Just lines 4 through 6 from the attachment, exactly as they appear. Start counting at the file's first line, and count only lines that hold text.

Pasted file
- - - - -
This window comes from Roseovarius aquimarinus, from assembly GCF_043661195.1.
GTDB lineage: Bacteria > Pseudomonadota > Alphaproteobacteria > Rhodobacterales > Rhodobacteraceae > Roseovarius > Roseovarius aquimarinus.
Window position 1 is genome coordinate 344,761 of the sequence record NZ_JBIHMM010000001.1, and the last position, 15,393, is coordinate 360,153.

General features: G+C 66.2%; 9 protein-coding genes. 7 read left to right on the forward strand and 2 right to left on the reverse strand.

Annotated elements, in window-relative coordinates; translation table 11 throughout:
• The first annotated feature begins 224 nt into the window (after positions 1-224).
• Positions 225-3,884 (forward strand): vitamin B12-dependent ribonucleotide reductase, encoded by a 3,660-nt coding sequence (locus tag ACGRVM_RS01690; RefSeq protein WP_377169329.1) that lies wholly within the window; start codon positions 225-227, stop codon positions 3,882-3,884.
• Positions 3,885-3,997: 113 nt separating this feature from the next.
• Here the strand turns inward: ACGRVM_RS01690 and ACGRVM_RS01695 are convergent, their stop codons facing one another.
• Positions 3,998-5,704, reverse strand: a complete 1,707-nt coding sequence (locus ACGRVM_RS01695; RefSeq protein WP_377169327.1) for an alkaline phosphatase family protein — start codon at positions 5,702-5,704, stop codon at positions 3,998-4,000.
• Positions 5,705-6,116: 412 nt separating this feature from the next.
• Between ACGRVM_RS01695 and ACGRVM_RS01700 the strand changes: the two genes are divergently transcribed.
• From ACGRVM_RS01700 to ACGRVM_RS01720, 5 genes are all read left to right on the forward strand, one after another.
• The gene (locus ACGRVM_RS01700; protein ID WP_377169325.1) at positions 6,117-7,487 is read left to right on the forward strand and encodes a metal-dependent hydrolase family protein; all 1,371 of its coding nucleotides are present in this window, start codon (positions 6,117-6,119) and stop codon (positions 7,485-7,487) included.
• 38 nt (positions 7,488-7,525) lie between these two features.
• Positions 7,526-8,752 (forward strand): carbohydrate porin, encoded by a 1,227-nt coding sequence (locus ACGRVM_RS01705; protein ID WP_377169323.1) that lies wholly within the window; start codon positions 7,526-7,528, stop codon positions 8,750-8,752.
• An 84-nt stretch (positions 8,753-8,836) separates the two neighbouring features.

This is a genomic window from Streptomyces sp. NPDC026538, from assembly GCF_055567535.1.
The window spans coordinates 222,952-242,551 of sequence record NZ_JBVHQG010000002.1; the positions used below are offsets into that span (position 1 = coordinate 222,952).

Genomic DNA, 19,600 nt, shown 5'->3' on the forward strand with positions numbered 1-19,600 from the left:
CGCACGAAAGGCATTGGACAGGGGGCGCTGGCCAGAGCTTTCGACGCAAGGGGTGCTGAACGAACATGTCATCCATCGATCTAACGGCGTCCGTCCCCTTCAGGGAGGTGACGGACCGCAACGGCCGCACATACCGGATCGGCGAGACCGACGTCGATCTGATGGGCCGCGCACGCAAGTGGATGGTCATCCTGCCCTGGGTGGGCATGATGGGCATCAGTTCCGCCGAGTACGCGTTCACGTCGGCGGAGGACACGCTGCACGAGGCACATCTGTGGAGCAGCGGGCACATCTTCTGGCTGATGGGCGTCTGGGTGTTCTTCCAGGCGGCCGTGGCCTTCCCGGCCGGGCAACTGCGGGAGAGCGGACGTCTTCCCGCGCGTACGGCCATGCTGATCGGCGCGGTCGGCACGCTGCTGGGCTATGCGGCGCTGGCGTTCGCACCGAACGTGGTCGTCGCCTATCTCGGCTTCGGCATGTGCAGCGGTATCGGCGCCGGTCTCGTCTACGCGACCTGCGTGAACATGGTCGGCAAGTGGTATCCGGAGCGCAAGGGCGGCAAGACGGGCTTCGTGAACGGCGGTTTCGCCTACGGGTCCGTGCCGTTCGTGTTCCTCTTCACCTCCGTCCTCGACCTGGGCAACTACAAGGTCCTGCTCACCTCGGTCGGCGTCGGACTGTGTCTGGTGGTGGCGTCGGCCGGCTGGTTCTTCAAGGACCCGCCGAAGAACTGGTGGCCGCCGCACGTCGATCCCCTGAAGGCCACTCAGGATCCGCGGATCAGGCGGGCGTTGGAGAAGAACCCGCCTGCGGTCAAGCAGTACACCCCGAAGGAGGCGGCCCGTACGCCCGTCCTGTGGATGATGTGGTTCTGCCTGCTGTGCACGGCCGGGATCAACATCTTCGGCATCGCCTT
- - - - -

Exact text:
General features: G+C 66.2%; 9 protein-coding genes. 7 read left to right on the forward strand and 2 right to left on the reverse strand.

Annotated elements, in window-relative coordinates; translation table 11 throughout:
• The first annotated feature begins 224 nt into the window (after positions 1-224).